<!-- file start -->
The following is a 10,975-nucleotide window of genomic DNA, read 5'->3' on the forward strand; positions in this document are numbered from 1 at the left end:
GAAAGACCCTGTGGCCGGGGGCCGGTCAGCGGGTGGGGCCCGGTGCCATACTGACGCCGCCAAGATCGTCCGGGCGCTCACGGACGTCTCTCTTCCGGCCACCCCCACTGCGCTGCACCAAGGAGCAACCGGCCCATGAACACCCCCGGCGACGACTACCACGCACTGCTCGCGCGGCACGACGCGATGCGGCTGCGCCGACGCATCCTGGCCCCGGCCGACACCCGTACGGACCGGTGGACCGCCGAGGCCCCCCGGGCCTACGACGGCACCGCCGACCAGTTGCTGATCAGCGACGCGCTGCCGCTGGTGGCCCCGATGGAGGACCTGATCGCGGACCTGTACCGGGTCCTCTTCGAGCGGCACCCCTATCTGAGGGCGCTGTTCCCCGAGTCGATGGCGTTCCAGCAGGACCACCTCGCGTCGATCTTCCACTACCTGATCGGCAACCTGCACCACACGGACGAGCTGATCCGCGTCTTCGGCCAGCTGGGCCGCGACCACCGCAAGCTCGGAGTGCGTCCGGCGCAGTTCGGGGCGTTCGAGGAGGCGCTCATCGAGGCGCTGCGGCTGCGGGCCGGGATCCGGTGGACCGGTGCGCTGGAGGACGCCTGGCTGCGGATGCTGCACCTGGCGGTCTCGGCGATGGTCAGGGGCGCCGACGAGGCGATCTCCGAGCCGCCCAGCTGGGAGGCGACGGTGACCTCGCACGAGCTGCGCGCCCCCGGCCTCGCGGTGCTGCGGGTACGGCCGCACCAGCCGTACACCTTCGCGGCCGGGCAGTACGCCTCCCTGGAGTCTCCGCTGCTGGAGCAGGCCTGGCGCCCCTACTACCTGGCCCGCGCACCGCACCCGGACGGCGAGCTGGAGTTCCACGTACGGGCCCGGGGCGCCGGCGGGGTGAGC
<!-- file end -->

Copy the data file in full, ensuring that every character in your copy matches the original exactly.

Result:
The following is a 10,975-nucleotide window of genomic DNA, read 5'->3' on the forward strand; positions in this document are numbered from 1 at the left end:
GAAAGACCCTGTGGCCGGGGGCCGGTCAGCGGGTGGGGCCCGGTGCCATACTGACGCCGCCAAGATCGTCCGGGCGCTCACGGACGTCTCTCTTCCGGCCACCCCCACTGCGCTGCACCAAGGAGCAACCGGCCCATGAACACCCCCGGCGACGACTACCACGCACTGCTCGCGCGGCACGACGCGATGCGGCTGCGCCGACGCATCCTGGCCCCGGCCGACACCCGTACGGACCGGTGGACCGCCGAGGCCCCCCGGGCCTACGACGGCACCGCCGACCAGTTGCTGATCAGCGACGCGCTGCCGCTGGTGGCCCCGATGGAGGACCTGATCGCGGACCTGTACCGGGTCCTCTTCGAGCGGCACCCCTATCTGAGGGCGCTGTTCCCCGAGTCGATGGCGTTCCAGCAGGACCACCTCGCGTCGATCTTCCACTACCTGATCGGCAACCTGCACCACACGGACGAGCTGATCCGCGTCTTCGGCCAGCTGGGCCGCGACCACCGCAAGCTCGGAGTGCGTCCGGCGCAGTTCGGGGCGTTCGAGGAGGCGCTCATCGAGGCGCTGCGGCTGCGGGCCGGGATCCGGTGGACCGGTGCGCTGGAGGACGCCTGGCTGCGGATGCTGCACCTGGCGGTCTCGGCGATGGTCAGGGGCGCCGACGAGGCGATCTCCGAGCCGCCCAGCTGGGAGGCGACGGTGACCTCGCACGAGCTGCGCGCCCCCGGCCTCGCGGTGCTGCGGGTACGGCCGCACCAGCCGTACACCTTCGCGGCCGGGCAGTACGCCTCCCTGGAGTCTCCGCTGCTGGAGCAGGCCTGGCGCCCCTACTACCTGGCCCGCGCACCGCACCCGGACGGCGAGCTGGAGTTCCACGTACGGGCCCGGGGCGCCGGCGGGGTGAGC